Rep. Kristi Noem (R-SD) pushed back Wednesday against Democratic criticism of a portion of the GOP tax bill which allows parents to open college savings accounts for their unborn children. Rep Judy Chu (D-CA) called the term “unborn child” in the bill “dangerous” Monday.
“What’s so dangerous about giving the opportunity for parents to save in a 529 plan for the future of their children?” Rep. Noem asked.
“I remember the first time that my husband Brian and I heard my daughter’s heartbeat, it was life changing for us and we planned for her future,” she said. “The reality of that is being translated into this law by defining the fact that now families can plan for that child from the moment of being in utero and can start saving for whatever education costs that they may have.”
“My colleagues on the other side of this aisle when they were talking about this issue…they called this ‘dangerous language’ which I found offensive,” Noem emphasized. “Letting parents dream about their children and the future that they could have and having a provision that actually provided a route for them to do so and prioritize, it was astonishing to me that that is how this type of language could be defined. What’s so dangerous about that?”
The bill says that for 529 college savings accounts, “nothing shall prevent an unborn child from being treated as a designated beneficiary.” It defines an unborn child as a “child in utero” which “means a member of the species homo sapiens, at any stage of development, who is carried in the womb.”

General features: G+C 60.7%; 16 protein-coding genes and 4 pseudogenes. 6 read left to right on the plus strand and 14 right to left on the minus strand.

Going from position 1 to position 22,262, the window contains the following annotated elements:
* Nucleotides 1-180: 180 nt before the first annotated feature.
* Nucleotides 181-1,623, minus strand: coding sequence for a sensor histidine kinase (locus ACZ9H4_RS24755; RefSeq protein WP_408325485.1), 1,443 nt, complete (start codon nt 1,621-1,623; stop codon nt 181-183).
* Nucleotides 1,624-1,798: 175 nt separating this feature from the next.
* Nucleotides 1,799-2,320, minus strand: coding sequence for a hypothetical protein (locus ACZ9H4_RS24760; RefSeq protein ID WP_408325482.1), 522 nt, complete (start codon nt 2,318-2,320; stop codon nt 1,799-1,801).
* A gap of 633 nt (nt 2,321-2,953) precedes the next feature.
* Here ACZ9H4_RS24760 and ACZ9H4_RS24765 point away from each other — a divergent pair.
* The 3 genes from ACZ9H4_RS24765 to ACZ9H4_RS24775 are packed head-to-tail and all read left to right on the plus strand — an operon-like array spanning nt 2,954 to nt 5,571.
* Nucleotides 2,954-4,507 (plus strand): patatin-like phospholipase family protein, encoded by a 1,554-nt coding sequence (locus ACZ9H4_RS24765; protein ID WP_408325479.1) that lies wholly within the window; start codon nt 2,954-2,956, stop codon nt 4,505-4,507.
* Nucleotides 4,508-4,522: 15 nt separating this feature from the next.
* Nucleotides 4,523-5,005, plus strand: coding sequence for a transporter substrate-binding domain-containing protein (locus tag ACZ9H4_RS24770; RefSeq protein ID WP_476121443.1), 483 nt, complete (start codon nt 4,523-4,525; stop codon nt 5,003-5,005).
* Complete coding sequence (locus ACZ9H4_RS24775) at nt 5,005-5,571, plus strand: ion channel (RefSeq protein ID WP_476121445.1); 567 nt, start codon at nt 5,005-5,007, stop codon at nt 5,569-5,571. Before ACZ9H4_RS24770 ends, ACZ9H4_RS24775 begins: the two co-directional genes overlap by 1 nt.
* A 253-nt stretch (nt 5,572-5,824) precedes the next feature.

“If this kind of dangerous language starts appearing in other places in federal law it could have far-reaching implications on women’s health,” Rep. Chu claimed Monday, “but ultimately the inclusion of this language is yet another Republican attempt to block a woman’s constitutional right to abortion but this time in the guise of changing our tax code.”
“This language has nothing to do with college savings accounts,” she insisted. “Instead this is an attempt by anti-abortion activists to redefine personhood but in the tax code.”
Abortion groups such as NARAL and Planned Parenthood praised Chu's characterization of the language as "dangerous" while pro-life organizations, such as the Susan B. Anthony List and the March for Life, praised the bill for recognizing the personhood of the unborn.